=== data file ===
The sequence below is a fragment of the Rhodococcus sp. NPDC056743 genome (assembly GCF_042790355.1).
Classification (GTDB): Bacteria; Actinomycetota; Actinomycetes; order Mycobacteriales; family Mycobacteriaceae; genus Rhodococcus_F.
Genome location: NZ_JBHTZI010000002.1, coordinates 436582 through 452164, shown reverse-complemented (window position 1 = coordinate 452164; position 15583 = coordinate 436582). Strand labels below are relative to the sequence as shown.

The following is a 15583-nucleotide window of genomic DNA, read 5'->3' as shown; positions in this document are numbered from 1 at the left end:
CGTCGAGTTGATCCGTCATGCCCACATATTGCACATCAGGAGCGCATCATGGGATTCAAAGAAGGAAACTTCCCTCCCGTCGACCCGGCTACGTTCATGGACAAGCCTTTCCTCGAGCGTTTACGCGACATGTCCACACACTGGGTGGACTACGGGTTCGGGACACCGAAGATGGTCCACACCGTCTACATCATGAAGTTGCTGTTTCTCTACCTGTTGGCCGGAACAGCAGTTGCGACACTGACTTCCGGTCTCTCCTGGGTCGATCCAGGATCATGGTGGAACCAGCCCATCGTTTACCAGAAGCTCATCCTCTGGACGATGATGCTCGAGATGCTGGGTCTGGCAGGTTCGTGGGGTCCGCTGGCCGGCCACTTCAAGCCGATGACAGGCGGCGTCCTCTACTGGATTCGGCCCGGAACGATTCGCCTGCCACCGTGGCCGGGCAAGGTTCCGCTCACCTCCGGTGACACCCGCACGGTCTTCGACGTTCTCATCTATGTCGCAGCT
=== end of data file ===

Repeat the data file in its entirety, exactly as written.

The sequence below is a fragment of the Rhodococcus sp. NPDC056743 genome (assembly GCF_042790355.1).
Classification (GTDB): Bacteria; Actinomycetota; Actinomycetes; order Mycobacteriales; family Mycobacteriaceae; genus Rhodococcus_F.
Genome location: NZ_JBHTZI010000002.1, coordinates 436582 through 452164, shown reverse-complemented (window position 1 = coordinate 452164; position 15583 = coordinate 436582). Strand labels below are relative to the sequence as shown.

The following is a 15583-nucleotide window of genomic DNA, read 5'->3' as shown; positions in this document are numbered from 1 at the left end:
CGTCGAGTTGATCCGTCATGCCCACATATTGCACATCAGGAGCGCATCATGGGATTCAAAGAAGGAAACTTCCCTCCCGTCGACCCGGCTACGTTCATGGACAAGCCTTTCCTCGAGCGTTTACGCGACATGTCCACACACTGGGTGGACTACGGGTTCGGGACACCGAAGATGGTCCACACCGTCTACATCATGAAGTTGCTGTTTCTCTACCTGTTGGCCGGAACAGCAGTTGCGACACTGACTTCCGGTCTCTCCTGGGTCGATCCAGGATCATGGTGGAACCAGCCCATCGTTTACCAGAAGCTCATCCTCTGGACGATGATGCTCGAGATGCTGGGTCTGGCAGGTTCGTGGGGTCCGCTGGCCGGCCACTTCAAGCCGATGACAGGCGGCGTCCTCTACTGGATTCGGCCCGGAACGATTCGCCTGCCACCGTGGCCGGGCAAGGTTCCGCTCACCTCCGGTGACACCCGCACGGTCTTCGACGTTCTCATCTATGTCGCAGCT